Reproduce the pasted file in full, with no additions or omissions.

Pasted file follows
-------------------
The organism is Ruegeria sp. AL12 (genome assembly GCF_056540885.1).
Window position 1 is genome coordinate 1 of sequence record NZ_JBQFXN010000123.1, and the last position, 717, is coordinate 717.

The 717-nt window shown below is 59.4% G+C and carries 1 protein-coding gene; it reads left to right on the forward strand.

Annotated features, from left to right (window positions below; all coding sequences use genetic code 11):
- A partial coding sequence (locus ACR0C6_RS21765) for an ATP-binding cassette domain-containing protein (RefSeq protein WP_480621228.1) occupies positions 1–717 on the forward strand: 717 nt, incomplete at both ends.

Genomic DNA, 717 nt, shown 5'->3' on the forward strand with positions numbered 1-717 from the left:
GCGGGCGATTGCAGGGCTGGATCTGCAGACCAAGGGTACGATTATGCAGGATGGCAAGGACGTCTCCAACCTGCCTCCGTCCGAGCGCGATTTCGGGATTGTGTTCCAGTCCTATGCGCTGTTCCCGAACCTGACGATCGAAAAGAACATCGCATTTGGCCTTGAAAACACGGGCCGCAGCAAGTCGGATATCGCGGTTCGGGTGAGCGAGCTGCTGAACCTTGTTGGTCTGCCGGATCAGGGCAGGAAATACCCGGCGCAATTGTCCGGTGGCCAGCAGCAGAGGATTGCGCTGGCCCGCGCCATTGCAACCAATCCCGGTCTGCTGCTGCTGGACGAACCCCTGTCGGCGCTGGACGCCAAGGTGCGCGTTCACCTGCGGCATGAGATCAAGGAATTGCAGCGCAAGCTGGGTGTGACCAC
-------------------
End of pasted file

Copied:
The organism is Ruegeria sp. AL12 (genome assembly GCF_056540885.1).
Window position 1 is genome coordinate 1 of sequence record NZ_JBQFXN010000123.1, and the last position, 717, is coordinate 717.

The 717-nt window shown below is 59.4% G+C and carries 1 protein-coding gene; it reads left to right on the forward strand.

Annotated features, from left to right (window positions below; all coding sequences use genetic code 11):
- A partial coding sequence (locus ACR0C6_RS21765) for an ATP-binding cassette domain-containing protein (RefSeq protein WP_480621228.1) occupies positions 1–717 on the forward strand: 717 nt, incomplete at both ends.

Genomic DNA, 717 nt, shown 5'->3' on the forward strand with positions numbered 1-717 from the left:
GCGGGCGATTGCAGGGCTGGATCTGCAGACCAAGGGTACGATTATGCAGGATGGCAAGGACGTCTCCAACCTGCCTCCGTCCGAGCGCGATTTCGGGATTGTGTTCCAGTCCTATGCGCTGTTCCCGAACCTGACGATCGAAAAGAACATCGCATTTGGCCTTGAAAACACGGGCCGCAGCAAGTCGGATATCGCGGTTCGGGTGAGCGAGCTGCTGAACCTTGTTGGTCTGCCGGATCAGGGCAGGAAATACCCGGCGCAATTGTCCGGTGGCCAGCAGCAGAGGATTGCGCTGGCCCGCGCCATTGCAACCAATCCCGGTCTGCTGCTGCTGGACGAACCCCTGTCGGCGCTGGACGCCAAGGTGCGCGTTCACCTGCGGCATGAGATCAAGGAATTGCAGCGCAAGCTGGGTGTGACCAC